In drug development and toxicological risk assessment, compound testing usually starts with in vitro experiments and is followed by in vivo testing using rodents as a mammalian model. This practice assumes that animal models respond to active substances through similar mechanisms. Recent inconsistencies in translating findings from animal models to human clinical outcomes (Knight, 2011), as well as animal welfare concerns, have led to the development of increasingly more sophisticated in vitro systems mimicking even the most complex tissue structures (Iskandar et al., 2017; Zanetti et al., 2016).
In vitro models capture events efficiently at molecular, cellular, and, at best, tissue levels and can be used to study transport rates across epithelia, toxicity, and mechanism of action (Fernandes and Vanbever, 2009). However, the fourth level of biological organization, which includes the physiological functions of an organism, can so far only be mimicked in the whole animal (Barré-Sinoussi and Montagutelli, 2015; Choy et al., 2016).
In addition to physiology, the organ of a living animal has advantages over in vitro models, especially in a disease context. For example, no in vitro model can adequately mimic COPD, an important adverse outcome caused by cigarette smoking. The complex pathogenesis of COPD includes inflammatory cell infiltration, goblet cell hyperplasia, cilia dysfunction, squamous cell metaplasia, and emphysema of the lung (Adamson et al., 2011). While ciliary dysfunction, mediator release, and goblet cell hyperplasia can be achieved in an in vitro setting, the C57BL6 mouse model comes much closer to mimicking the structural tissue alterations characteristic of emphysema (Sasaki et al., 2015). The role of the immune system, inflammatory cell infiltration into the lung, and lung function as a whole can also be better addressed in an animal model (Fricker et al., 2014). The C57BL/6 model is also suitable for testing aerosols generated by e-vapor and heat-not-burn products (Ansari et al., 2016; Phillips et al., 2015).
Therefore, despite criticism, animal models continue to serve an important role in human disease research and toxicological assessment (Denayer et al., 2014; Simmons, 2008; Vandamme, 2014).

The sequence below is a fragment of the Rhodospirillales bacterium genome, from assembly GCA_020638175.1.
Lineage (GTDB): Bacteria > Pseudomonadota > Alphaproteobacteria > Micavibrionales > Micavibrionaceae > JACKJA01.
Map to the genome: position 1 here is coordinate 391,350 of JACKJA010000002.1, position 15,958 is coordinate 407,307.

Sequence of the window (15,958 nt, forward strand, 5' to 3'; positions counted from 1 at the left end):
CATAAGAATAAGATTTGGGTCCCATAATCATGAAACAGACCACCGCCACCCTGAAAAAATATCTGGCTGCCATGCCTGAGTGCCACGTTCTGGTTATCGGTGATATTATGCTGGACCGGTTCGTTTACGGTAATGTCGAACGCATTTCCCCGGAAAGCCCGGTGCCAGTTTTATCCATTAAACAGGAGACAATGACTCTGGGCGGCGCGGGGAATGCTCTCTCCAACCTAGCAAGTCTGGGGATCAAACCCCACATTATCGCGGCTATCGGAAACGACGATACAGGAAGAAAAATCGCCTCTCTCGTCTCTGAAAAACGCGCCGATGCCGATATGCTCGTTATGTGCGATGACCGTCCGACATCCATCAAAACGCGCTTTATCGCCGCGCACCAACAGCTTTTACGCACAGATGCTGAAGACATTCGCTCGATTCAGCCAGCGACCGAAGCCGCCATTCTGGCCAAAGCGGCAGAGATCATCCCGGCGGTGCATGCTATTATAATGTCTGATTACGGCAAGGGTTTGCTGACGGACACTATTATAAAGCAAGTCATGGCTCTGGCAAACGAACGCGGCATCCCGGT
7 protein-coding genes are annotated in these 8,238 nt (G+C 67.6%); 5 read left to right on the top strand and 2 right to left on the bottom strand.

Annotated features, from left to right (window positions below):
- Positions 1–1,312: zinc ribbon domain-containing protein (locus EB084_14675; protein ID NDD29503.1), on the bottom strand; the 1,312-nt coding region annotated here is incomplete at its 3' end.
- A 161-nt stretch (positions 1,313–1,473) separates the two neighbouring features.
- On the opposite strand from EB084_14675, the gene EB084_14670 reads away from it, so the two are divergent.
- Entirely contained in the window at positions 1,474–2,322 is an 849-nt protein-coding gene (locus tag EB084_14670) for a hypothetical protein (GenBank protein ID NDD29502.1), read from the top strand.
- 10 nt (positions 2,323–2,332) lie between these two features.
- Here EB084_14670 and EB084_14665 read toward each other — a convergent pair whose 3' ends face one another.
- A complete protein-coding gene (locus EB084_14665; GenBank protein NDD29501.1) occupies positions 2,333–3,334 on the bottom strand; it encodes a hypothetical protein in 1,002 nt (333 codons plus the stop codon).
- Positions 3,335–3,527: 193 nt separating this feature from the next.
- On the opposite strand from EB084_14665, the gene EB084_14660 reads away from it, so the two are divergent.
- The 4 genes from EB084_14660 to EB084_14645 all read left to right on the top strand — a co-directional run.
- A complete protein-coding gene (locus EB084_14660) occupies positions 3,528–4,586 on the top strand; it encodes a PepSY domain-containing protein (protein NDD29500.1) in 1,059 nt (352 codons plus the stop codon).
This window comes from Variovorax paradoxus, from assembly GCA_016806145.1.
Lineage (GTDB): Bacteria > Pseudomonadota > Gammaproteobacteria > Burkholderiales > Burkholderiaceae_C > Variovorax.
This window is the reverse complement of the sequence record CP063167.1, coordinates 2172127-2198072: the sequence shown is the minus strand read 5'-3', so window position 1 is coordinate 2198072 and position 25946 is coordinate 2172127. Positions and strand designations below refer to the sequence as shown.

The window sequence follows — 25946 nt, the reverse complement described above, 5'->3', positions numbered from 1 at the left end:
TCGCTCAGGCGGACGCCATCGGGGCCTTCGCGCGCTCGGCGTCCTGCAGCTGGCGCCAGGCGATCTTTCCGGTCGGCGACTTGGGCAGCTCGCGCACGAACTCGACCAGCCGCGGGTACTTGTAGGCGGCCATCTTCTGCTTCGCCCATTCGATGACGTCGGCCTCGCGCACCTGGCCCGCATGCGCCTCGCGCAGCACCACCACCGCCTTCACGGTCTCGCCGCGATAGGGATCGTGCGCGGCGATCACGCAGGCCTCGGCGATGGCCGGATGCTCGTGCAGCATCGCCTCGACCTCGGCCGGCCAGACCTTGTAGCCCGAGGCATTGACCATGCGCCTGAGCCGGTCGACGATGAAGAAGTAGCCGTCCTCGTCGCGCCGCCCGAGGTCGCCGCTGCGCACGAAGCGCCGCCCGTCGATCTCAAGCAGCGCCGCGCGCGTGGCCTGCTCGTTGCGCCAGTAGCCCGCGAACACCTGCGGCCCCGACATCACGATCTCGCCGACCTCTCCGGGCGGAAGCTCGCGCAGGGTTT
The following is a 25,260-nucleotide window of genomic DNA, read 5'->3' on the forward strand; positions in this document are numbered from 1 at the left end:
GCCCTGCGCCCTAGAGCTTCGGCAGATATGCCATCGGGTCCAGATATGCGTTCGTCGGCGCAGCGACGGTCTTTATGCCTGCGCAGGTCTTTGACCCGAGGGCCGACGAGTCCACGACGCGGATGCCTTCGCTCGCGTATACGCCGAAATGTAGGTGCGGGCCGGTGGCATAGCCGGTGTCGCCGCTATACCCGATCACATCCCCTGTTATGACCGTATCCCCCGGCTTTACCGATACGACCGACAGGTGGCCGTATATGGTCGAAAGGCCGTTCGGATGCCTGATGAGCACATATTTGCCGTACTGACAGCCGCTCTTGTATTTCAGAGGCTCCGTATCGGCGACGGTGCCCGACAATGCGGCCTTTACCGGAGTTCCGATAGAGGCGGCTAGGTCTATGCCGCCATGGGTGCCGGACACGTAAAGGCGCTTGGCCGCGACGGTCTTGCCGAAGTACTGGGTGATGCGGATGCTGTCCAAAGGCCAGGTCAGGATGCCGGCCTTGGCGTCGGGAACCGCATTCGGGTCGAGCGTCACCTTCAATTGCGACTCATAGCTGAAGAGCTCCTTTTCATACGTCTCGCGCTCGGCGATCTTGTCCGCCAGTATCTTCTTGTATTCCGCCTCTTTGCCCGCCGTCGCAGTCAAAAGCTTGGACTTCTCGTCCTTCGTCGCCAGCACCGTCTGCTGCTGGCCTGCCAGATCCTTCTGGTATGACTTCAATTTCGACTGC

However, considering the genetic differences between species, it is crucial to gain a detailed understanding of the similarities and differences between the experimental test system and the human disease or mechanism(s) that it is intended to model.
Inter-species comparisons conducted solely at the molecular level are generally inadequate because not all genes/proteins are conserved between species (Lin et al., 2014). Cross-species analysis of co-regulated genes can detect evolutionary conservation and provide functional information beyond sequence alignment (Berg and Lässig, 2006; Djordjevic et al., 2016; Rhrissorrakrai et al., 2015).
Hence, the mechanism-level conservation between species becomes more important than gene-level conservations. Importantly, mechanism-level comparisons will enable the identification of so-called “translational biomarkers”, which are representative of the behavior of key mechanisms. Equally important, the identification of the dissimilarity in disease pathways between species can highlight the value and limitations of a given model (Miller et al., 2010). The co-expression analyses can be conducted using an in vitro setting to establish convergence and divergence in cellular processes that contribute to specific pathologies in humans and animal models (Mueller et al., 2017; Rhrissorrakrai et al., 2015). This way, the in vitro research serves as the “adapter” between rodents and humans.